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Malware Detection Comparison Part 2


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#1
fleamailman

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Please forgive my linking this work from another forum, I don't believe that I can introduce this work otherwise, nor believe that I will be missinterpreted for it, forgive or remove as need be, but I believe we can look at this work here; besides, I feel that this is in our interests too.

http://www.kickenhar...read.php?t=3463




1) All scanners were free or trial versions. They were fully updated and ran from Safe Mode.
2) Each scanner was removed after each scan.
3) Preparation of the computer consisted of clearing all the startup items and running Ccleaner.


SCANNER________ADWARE/SPYWARE___TROJANS/BACKDOORS/DIALERS/ETC___TOTAL

Spybot________________11________________________0___________________11
AVG___________________0________________________12_ _________________12
Ad-Aware______________21________________________6____ _______________27
Norton 2005____________11_______________________17_______ ____________28
SpySweeper____________20_______________________13_ __________________33
NOD32_________________17_______________________22_ _________________39
BitDefender_____________21_______________________2 3__________________44
SuperAntiSpyware_______25________________________1 9__________________44
A-Squared______________23_______________________22__ __plus 1 rootkit____46
Kaspersky______________16_______________________34 ___________________50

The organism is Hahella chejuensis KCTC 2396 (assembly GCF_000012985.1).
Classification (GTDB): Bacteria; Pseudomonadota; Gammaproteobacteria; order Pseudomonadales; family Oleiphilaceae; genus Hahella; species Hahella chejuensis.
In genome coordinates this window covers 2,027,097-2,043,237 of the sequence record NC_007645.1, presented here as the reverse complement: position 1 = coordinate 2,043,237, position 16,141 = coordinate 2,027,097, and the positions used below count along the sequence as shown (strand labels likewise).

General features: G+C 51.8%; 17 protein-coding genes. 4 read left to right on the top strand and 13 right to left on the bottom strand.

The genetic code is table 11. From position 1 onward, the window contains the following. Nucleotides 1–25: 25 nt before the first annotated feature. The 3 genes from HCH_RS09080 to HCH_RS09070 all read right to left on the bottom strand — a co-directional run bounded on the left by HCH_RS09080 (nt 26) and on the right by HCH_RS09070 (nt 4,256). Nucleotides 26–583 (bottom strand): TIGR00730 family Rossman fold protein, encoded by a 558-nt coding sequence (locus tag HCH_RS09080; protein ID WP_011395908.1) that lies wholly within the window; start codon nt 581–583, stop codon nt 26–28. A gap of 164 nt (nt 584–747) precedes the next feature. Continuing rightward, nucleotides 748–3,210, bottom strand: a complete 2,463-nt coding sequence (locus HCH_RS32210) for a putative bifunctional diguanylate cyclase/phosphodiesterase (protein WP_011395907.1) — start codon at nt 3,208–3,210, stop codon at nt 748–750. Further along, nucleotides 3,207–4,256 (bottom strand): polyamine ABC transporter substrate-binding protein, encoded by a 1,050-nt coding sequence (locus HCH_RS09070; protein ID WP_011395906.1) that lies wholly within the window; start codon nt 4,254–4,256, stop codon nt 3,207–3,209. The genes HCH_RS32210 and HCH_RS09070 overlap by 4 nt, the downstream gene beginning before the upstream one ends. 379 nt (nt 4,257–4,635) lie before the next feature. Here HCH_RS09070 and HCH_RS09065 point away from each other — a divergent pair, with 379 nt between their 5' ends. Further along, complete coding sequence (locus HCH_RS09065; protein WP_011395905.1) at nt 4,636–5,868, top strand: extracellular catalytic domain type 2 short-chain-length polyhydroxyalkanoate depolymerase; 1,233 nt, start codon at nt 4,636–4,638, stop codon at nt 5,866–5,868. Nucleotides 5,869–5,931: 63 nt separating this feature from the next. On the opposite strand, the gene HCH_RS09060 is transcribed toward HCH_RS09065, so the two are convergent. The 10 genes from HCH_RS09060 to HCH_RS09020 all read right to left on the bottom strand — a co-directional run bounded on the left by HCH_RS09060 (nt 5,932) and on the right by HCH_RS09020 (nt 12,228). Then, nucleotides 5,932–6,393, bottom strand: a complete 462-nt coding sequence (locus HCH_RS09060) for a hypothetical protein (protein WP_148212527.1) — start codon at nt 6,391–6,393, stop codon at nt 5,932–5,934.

Ewido__________________22_______________________33 ____plus 1 rootkit____56


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#2
james_8970

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Honestly,
everyone that does these test achieve different results. Aside from that, its difficult to compair infected computer "a" to infected computer "b" and say exactly which scanner is better then the other. With every variant there are many versions of each variant of malware. Sure one scanner "a" may remove this version, yet scanner "b" won't, but when you change the versions of the variant, this could all change and be the compleat opposite.
If you look around the web, every test reveals a different story to tell the reader. There will never be one scanner that will remove it all, its a fact we are all just going to have to deal with. When this situation comes abord, its nice to know things about HJT, and if you don't its nice to have nice people around who are able to assist you with your problems.
This test leaves us where we all where with the last one, and the one before that. But with the good comes the bad, and if you want your computer to stay healthy and want no risk of being infected, don't go on the internet.
Just my 2 cents and what i've seen in the past.
James

Edited by james_8970, 09 October 2006 - 06:54 PM.

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#3
fleamailman

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I will check on that but I think a condition of the test was the same comp same infections, or else agreed it would unreadable. And yes, there isn't 'something for everything always' as you put it, malware forums are proof of that
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#4
james_8970

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even if it where a case of it being the same versions of each variant, scanner "a" may remove version 2-65 but not 1 and 66. Yet scanner "b" may only remove version 4,5,7,3,1,34,12,76.